Wikipedia, the world’s free online encyclopedia that’s created, edited, and verified by people around the world, is an important source of fact-based knowledge for researchers and the public. It’s an especially important resource during times of crisis and uncertainty, when people are increasingly looking online for trustworthy, unbiased, and up-to-date information.
Wikipedia strives to represent the full, rich diversity of all humanity. However, while everyone is encouraged to contribute to the encyclopedia, only a relatively small percentage of contributors are from Africa. This results in gaps in the online knowledge available about Africa and its people and stories. African people are the best to tell these stories, as they can truly capture the nuances of their own cultures, languages, heroes/heroines, philosophies of life, discoveries, innovations, pop culture and more. This under-representation in Wikipedia means that the global public sees misrepresentation of African voices (including eminent scholars and literati) and other information, which leaves stories about Africa mostly told by non-Africans who do not fully understand the diversity and context of who we are.
African librarians are custodians of information, key players in knowledge creation and dissemination. They are uniquely positioned to help bridge this knowledge gap by creating, editing, and adding references or citations on African content on Wikipedia. It’s with this in mind that, AfLIA, the unifying platform for the African library field, is partnering with the Wikimedia Foundation and librarians across Africa to ensure that Wikipedia has relevant and accurate content about Africa.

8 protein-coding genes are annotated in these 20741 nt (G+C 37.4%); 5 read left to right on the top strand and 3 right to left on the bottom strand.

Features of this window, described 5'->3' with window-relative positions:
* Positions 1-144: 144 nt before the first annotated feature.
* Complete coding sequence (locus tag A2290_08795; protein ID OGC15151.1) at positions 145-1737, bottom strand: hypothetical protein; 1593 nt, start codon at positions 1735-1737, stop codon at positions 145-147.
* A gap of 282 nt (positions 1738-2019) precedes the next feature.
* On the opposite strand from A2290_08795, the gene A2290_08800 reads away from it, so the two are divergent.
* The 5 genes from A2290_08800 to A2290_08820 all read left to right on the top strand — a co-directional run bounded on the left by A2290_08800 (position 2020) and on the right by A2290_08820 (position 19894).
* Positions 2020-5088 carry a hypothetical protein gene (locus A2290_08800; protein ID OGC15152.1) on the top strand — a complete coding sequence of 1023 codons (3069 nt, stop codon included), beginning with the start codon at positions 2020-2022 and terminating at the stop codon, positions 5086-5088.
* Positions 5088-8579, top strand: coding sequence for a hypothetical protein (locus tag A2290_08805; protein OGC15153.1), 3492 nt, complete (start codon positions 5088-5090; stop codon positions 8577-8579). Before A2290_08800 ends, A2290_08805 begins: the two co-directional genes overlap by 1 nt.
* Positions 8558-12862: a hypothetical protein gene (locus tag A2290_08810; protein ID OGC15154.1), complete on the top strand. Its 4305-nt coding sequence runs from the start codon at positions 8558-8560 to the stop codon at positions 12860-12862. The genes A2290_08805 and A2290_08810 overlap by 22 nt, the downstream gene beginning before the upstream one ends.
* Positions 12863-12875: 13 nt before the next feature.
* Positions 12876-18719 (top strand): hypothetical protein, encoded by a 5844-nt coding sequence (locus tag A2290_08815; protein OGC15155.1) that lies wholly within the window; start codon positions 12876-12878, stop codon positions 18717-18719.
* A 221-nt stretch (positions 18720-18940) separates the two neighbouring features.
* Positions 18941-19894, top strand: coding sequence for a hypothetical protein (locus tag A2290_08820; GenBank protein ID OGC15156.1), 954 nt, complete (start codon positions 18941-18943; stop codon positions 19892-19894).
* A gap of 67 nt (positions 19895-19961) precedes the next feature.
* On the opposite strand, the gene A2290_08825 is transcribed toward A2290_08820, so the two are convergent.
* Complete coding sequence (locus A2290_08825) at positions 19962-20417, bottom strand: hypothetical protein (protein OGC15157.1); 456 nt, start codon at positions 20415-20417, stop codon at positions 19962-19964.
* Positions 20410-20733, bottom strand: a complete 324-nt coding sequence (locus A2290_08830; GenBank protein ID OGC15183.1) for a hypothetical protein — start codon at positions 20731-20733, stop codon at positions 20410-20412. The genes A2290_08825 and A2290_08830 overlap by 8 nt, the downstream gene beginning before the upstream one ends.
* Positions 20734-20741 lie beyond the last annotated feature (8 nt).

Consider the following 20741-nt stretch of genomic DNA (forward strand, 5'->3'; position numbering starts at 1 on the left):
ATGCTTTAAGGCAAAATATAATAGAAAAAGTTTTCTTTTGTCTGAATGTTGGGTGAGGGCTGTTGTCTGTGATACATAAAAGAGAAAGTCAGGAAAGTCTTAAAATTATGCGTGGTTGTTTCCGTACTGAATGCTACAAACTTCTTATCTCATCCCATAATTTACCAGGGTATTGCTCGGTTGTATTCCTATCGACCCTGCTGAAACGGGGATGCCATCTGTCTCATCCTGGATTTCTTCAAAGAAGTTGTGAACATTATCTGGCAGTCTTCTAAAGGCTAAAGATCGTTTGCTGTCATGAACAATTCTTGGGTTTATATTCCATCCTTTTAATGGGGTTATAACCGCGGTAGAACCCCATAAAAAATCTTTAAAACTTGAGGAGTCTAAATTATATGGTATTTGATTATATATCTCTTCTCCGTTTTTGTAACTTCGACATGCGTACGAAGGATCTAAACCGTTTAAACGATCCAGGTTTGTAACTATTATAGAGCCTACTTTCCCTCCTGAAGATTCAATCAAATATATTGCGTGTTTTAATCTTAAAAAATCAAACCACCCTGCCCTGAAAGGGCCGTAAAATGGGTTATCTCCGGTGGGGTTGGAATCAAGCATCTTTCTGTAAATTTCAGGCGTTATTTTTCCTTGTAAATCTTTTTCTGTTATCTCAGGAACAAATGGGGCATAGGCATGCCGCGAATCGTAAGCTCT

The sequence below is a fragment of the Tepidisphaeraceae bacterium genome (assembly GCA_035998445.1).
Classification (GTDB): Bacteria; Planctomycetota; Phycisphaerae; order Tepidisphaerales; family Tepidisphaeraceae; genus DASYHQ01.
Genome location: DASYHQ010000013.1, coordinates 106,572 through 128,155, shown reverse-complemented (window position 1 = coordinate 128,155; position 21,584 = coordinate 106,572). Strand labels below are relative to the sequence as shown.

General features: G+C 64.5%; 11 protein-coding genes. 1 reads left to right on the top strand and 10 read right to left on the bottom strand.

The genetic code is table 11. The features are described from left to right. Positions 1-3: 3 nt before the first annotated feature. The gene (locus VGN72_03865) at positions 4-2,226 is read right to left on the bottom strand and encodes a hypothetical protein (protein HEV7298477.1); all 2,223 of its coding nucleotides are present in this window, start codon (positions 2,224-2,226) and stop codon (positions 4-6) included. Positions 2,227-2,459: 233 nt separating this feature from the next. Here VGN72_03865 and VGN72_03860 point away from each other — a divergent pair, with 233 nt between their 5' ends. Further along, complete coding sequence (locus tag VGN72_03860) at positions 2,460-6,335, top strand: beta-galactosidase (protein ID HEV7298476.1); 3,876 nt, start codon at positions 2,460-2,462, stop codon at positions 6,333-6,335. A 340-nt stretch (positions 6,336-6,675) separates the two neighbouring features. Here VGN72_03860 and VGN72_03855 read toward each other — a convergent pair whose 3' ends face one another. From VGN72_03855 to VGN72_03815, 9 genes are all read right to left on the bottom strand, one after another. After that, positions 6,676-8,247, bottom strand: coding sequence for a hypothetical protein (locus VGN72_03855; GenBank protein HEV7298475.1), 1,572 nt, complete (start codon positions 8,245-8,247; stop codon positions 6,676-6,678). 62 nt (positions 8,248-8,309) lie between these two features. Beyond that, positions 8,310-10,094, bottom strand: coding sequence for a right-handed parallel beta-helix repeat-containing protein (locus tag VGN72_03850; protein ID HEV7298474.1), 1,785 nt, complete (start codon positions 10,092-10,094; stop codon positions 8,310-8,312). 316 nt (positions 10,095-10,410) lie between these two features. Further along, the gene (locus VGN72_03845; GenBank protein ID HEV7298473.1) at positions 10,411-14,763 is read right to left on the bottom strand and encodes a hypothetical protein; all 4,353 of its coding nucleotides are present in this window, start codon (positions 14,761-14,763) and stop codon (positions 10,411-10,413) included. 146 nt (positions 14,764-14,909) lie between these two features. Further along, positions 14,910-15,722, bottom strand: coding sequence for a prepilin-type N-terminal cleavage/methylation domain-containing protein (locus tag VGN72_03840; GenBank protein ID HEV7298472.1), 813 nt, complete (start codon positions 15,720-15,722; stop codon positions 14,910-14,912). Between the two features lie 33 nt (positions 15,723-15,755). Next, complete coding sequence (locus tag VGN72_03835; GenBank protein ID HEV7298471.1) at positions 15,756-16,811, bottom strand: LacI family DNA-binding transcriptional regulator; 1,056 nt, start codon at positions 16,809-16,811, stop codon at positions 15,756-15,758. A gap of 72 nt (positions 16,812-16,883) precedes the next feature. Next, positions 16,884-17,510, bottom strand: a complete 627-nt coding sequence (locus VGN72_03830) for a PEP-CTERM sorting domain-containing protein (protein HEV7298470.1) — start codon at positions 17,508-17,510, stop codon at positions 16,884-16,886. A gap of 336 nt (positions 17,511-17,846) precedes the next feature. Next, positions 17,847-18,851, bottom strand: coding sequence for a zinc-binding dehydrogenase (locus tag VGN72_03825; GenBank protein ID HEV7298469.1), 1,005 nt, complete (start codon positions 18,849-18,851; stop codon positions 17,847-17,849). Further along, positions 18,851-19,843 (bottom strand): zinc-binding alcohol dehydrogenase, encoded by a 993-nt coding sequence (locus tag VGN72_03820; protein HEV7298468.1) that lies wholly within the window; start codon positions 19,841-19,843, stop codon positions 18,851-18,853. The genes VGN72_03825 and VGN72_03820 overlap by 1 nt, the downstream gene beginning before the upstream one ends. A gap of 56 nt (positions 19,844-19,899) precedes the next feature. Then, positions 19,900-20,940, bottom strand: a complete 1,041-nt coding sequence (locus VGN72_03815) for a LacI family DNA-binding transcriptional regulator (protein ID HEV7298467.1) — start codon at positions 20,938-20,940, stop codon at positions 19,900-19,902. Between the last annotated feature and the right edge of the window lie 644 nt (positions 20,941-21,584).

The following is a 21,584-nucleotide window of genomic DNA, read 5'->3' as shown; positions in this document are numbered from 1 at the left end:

The African Librarians Week is a new outreach initiative by AfLIA, in collaboration with Wikimedia, to engage library communities to help fill key gaps in African content on Wikipedia by adding content and missing references to articles about Africa on the online encyclopedia.
The inaugural African Librarians Week will take place from 24th – 30th May 2020, with the theme; “Promoting African Scholars to the World.” The all-virtual campaign coincides with the African Union Day (25 May 2020), and will be used to bring participation to the “One Librarian, One Reference” (#1Lib1Ref) campaign across Africa. We invite African librarians to update articles about Africa and African scholars in all disciplines with citations, references and further readings. The campaign will also help ensure that Wikipedia’s global audience can continue to learn from Africa’s rich history, culture, and people on Wikipedia and highlight the role of librarians across Africa in providing access to knowledge.
Help spread the campaign on social media with the hashtags #1Lib1Ref and #AfLibWk.
All librarians from national libraries, academic and special libraries, public and community libraries, school libraries as well as LIS institutions in Africa are eligible and invited to join us as we improve the narrative of Africa and African scholars in Wikipedia.
There will be recognition and certificate awards granted to the top 50 participating librarians, while the top five contributors will receive prizes during the 2021 AfLIA Conference in Accra.